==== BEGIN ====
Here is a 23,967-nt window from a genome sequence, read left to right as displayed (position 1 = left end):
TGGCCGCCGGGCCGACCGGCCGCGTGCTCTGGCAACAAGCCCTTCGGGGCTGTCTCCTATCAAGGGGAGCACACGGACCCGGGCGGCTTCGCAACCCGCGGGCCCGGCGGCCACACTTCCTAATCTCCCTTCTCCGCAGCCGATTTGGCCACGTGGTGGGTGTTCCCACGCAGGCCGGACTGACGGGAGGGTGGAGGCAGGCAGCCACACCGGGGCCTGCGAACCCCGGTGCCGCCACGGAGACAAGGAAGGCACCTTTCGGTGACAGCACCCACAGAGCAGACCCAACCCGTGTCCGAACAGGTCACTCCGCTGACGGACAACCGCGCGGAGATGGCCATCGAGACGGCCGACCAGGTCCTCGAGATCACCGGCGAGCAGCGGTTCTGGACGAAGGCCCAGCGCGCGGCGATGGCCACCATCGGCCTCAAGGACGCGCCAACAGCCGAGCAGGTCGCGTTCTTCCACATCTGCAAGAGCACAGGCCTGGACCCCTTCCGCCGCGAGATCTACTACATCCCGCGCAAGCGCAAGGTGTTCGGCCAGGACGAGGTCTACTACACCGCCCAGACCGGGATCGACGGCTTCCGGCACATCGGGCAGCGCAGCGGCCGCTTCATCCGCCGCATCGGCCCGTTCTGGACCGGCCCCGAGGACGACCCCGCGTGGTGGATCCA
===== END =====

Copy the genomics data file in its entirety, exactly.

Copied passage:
Here is a 23,967-nt window from a genome sequence, read left to right as displayed (position 1 = left end):
TGGCCGCCGGGCCGACCGGCCGCGTGCTCTGGCAACAAGCCCTTCGGGGCTGTCTCCTATCAAGGGGAGCACACGGACCCGGGCGGCTTCGCAACCCGCGGGCCCGGCGGCCACACTTCCTAATCTCCCTTCTCCGCAGCCGATTTGGCCACGTGGTGGGTGTTCCCACGCAGGCCGGACTGACGGGAGGGTGGAGGCAGGCAGCCACACCGGGGCCTGCGAACCCCGGTGCCGCCACGGAGACAAGGAAGGCACCTTTCGGTGACAGCACCCACAGAGCAGACCCAACCCGTGTCCGAACAGGTCACTCCGCTGACGGACAACCGCGCGGAGATGGCCATCGAGACGGCCGACCAGGTCCTCGAGATCACCGGCGAGCAGCGGTTCTGGACGAAGGCCCAGCGCGCGGCGATGGCCACCATCGGCCTCAAGGACGCGCCAACAGCCGAGCAGGTCGCGTTCTTCCACATCTGCAAGAGCACAGGCCTGGACCCCTTCCGCCGCGAGATCTACTACATCCCGCGCAAGCGCAAGGTGTTCGGCCAGGACGAGGTCTACTACACCGCCCAGACCGGGATCGACGGCTTCCGGCACATCGGGCAGCGCAGCGGCCGCTTCATCCGCCGCATCGGCCCGTTCTGGACCGGCCCCGAGGACGACCCCGCGTGGTGGATCCA